Fifty thousand lacemakers, led by four determined women, worked to keep the Belgian lacemaking tradition alive during WWI. Their endeavours created the distinctive style known as “war lace”, with its symbolic references to the invasion and occupation of Belgium. Many noted Belgian artists, two famine-relief organisations, and one future president of the United States played crucial roles in preserving this national art form in the midst of a brutal war.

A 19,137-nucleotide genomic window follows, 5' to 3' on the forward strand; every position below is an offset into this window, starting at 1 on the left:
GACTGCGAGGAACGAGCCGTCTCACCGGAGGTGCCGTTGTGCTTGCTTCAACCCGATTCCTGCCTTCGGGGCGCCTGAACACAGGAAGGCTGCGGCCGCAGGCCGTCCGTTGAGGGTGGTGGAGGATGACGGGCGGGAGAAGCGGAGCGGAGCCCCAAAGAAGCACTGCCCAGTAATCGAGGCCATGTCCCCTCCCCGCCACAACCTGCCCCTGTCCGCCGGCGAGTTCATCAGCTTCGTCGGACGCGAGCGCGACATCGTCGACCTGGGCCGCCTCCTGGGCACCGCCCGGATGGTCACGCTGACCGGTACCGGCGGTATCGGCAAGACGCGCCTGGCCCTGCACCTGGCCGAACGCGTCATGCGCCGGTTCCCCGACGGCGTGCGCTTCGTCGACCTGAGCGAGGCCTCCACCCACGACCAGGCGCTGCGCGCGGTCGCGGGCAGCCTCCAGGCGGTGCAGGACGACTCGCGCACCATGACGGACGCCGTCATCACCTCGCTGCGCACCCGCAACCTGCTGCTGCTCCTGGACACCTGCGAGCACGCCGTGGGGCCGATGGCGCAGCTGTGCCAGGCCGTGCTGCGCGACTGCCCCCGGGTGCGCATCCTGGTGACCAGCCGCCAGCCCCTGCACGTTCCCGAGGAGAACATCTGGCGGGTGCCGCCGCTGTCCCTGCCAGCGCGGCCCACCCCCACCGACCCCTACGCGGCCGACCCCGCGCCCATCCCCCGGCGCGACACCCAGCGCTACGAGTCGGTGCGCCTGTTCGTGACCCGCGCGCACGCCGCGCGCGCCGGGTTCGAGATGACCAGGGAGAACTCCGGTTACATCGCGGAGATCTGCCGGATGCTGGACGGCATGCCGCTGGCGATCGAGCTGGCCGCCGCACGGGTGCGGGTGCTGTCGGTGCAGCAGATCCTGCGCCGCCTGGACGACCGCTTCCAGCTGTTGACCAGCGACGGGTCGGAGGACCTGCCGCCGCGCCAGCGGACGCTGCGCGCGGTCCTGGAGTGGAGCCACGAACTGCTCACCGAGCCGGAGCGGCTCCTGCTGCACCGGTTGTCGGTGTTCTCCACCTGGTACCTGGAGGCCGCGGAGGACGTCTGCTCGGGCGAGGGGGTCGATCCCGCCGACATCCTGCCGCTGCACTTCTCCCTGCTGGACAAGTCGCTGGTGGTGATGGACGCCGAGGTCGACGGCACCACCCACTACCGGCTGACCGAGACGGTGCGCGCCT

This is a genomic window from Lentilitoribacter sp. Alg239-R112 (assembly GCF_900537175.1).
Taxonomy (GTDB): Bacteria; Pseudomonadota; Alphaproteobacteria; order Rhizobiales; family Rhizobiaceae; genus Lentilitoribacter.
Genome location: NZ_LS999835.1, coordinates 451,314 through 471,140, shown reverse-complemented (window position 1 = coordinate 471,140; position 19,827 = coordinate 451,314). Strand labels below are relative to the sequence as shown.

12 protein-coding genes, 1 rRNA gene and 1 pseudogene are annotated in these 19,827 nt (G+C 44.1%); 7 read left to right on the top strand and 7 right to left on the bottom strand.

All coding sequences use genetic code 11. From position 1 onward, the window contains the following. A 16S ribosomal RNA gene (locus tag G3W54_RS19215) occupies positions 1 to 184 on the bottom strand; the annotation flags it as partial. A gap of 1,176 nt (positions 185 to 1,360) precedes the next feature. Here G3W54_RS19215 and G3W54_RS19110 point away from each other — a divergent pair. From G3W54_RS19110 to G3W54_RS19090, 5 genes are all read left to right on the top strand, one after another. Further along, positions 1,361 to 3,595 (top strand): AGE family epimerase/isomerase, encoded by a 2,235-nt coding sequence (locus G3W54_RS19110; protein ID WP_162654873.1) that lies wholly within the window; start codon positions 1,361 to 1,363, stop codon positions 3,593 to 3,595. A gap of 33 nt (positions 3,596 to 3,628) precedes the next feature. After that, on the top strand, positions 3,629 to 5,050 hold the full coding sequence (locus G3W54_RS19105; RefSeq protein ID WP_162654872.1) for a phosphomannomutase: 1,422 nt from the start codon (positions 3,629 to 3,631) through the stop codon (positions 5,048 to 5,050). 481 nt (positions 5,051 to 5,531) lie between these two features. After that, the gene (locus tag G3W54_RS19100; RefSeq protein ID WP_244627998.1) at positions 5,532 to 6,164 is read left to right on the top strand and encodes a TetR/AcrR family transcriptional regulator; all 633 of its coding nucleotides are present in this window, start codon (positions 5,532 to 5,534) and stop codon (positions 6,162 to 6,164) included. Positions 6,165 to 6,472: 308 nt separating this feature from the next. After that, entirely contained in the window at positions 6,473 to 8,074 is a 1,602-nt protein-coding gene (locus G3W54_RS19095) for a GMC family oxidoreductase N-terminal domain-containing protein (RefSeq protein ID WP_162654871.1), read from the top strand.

This catalog documents the Royal Museums of Art and History’s collection of war lace. It also recounts the history of the endeavour, the leaders and artists involved, and the symbolism of the designs, as expertly interpreted by Ria Cooreman (Curator of Textiles, Royal Museums of Art and History, Brussels) and Evelyn McMillan (Librarian Emerita, Stanford University, California).